Jerry (Jack Black) is an off-the-wall, paranoid and eccentric (to say the least), junkyard worker who believes his brain is being melted by the local power plant. He is sure this is a government conspiracy to control his every thought and brainwash his already demented mind.

While attempting to sabotage the local plant with comical stealth at night he is electrocuted by a massive pylon that proceeds to magnetize his whole body and spin him in the air for a bit too.

The next day he visits his friend Mike (Mos Def) who works in the local run-down video store that still rents out only VHS tapes. While the two are chatting in the shop Jerry inadvertently magnetizes all the videotapes by just being in the general vicinity of them and every rental movie is completely erased. This all happens while the store’s owner, played by Danny Glover, is away on a business trip.

The two friends go into a complete panic over the blanked tapes and cannot see a way out of their predicament. A loyal customer (Mia Farrow) attempts to rent out Ghostbusters and Mike tells her he will have it the next day. After phoning around to attempt to acquire the movie and coming up a blank, Mike asks Jerry to help him film their own version of Ghostbusters and try to fob it off as the real thing.

Surprisingly, the woman likes their version and word gets around about the miniscule-budgeted remake. Soon Mike and Jerry are being asked to make their own versions of a collection of classic movies as requested by customers. They call them ‘Sweded’ when completed and charge higher rental fees for them too. King Kong, 2001: A Space Odyssey, Rush Hour 2 and countless others are on their remake list. They are soon using the help of local people as cast and crew. Business booms until they are handed a writ pertaining to an infringement of copyright law by a government agent, played by Sigourney Weaver, raining on their parade.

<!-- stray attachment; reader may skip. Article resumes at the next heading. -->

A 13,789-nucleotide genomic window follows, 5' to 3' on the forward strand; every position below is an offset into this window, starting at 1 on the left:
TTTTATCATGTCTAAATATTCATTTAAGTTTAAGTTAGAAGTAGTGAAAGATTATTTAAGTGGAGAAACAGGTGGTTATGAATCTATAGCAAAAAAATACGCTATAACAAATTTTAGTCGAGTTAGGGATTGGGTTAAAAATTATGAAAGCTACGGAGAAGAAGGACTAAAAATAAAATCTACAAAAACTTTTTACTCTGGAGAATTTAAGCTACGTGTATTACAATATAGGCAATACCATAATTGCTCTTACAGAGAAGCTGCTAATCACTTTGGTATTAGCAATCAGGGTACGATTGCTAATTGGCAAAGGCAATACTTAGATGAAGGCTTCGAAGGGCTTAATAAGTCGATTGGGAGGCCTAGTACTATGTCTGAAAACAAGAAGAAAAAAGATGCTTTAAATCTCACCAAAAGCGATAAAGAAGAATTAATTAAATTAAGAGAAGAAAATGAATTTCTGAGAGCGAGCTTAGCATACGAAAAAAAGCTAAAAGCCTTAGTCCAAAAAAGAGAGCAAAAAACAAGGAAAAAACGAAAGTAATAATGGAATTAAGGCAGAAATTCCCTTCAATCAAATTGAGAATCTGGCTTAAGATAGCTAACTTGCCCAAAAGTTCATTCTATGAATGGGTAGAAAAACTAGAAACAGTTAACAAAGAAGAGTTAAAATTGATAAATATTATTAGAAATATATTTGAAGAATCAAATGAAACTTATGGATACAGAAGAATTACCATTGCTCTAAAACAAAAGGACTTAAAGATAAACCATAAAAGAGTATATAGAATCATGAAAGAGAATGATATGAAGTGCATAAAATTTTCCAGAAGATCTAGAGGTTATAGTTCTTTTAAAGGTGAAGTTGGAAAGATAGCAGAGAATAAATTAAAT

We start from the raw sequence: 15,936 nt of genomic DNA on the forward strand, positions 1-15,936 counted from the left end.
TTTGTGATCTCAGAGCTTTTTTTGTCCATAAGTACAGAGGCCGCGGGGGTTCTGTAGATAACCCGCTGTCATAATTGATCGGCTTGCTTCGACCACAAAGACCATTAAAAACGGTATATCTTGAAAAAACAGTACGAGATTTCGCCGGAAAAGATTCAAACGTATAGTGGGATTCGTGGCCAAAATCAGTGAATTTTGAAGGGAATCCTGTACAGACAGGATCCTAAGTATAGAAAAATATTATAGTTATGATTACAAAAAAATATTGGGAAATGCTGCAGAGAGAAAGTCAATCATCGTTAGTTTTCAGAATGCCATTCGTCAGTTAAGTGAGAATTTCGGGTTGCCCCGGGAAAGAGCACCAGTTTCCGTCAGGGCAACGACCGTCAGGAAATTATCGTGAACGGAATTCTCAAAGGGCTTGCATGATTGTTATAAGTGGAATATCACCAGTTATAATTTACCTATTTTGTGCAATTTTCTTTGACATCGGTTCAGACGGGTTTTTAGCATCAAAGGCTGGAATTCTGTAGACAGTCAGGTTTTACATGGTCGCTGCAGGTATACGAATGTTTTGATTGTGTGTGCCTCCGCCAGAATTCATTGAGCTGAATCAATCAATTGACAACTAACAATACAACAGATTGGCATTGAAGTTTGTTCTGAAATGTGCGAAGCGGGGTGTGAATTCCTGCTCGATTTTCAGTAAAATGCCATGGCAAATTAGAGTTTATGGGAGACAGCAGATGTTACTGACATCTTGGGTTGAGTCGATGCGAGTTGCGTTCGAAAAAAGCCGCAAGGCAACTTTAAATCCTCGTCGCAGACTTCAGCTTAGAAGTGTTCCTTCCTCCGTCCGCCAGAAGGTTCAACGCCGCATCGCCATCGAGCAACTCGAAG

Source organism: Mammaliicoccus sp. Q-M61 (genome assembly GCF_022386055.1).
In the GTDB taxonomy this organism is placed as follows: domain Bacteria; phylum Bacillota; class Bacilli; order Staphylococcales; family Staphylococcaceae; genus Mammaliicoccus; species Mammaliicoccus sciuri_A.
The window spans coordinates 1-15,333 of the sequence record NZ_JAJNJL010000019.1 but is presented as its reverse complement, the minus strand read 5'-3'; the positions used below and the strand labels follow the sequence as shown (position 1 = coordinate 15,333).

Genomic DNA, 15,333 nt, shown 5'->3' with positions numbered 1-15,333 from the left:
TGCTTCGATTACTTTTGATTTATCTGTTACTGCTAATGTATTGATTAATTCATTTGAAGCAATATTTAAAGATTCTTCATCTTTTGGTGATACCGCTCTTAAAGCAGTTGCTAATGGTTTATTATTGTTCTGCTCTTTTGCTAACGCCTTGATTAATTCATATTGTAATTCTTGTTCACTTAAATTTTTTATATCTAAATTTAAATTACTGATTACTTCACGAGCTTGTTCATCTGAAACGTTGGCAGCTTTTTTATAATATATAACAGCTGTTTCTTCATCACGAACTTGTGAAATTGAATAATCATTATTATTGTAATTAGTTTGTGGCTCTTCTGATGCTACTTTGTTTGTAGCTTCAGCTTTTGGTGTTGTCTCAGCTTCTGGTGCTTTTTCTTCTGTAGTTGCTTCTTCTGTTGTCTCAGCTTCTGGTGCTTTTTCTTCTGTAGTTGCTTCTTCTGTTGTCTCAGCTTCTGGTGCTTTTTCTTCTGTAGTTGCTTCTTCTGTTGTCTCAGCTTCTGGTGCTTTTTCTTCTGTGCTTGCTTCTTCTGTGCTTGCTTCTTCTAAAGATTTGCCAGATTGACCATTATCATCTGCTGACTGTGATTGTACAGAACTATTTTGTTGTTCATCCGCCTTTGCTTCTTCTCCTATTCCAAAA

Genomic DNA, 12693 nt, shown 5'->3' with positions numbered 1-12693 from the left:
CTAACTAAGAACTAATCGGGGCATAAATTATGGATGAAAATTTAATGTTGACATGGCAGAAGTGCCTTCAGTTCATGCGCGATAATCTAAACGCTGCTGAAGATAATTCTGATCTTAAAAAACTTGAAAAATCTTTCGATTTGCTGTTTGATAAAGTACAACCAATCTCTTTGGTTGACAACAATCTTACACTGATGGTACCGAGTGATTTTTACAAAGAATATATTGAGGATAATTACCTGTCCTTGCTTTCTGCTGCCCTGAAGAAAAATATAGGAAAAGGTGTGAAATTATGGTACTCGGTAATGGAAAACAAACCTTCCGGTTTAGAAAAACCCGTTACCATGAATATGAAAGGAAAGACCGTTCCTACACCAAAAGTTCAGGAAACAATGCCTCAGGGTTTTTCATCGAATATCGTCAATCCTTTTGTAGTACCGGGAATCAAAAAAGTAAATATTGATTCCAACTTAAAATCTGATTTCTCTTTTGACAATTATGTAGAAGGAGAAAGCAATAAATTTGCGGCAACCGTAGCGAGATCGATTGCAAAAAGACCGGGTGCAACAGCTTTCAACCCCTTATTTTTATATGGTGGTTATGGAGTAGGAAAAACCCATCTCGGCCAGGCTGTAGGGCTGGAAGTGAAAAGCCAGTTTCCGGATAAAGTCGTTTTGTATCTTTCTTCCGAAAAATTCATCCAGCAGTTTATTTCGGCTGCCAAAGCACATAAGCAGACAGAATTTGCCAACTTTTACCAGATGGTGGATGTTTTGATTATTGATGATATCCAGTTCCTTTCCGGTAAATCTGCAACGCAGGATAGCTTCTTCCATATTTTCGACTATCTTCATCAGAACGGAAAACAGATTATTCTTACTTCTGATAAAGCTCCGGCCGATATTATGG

All is not lost however, when Mike, Jerry and many locals help in making a movie about the life of jazz pianist Fats Waller, who was brought up in the area. It’s not a remake so they believe they can legally get away with this one.

Although it’s probably not worthy of a second viewing, this movie provides pretty fair entertainment value and can be forgiven for being a bit sloppy and dragging in places. There are enough laugh-out-loud moments to carry the film through these dips and Jack Black is always a hoot to watch. It’s not a classic by any stretch of the imagination but give it a shot and I don’t think you’ll feel let down!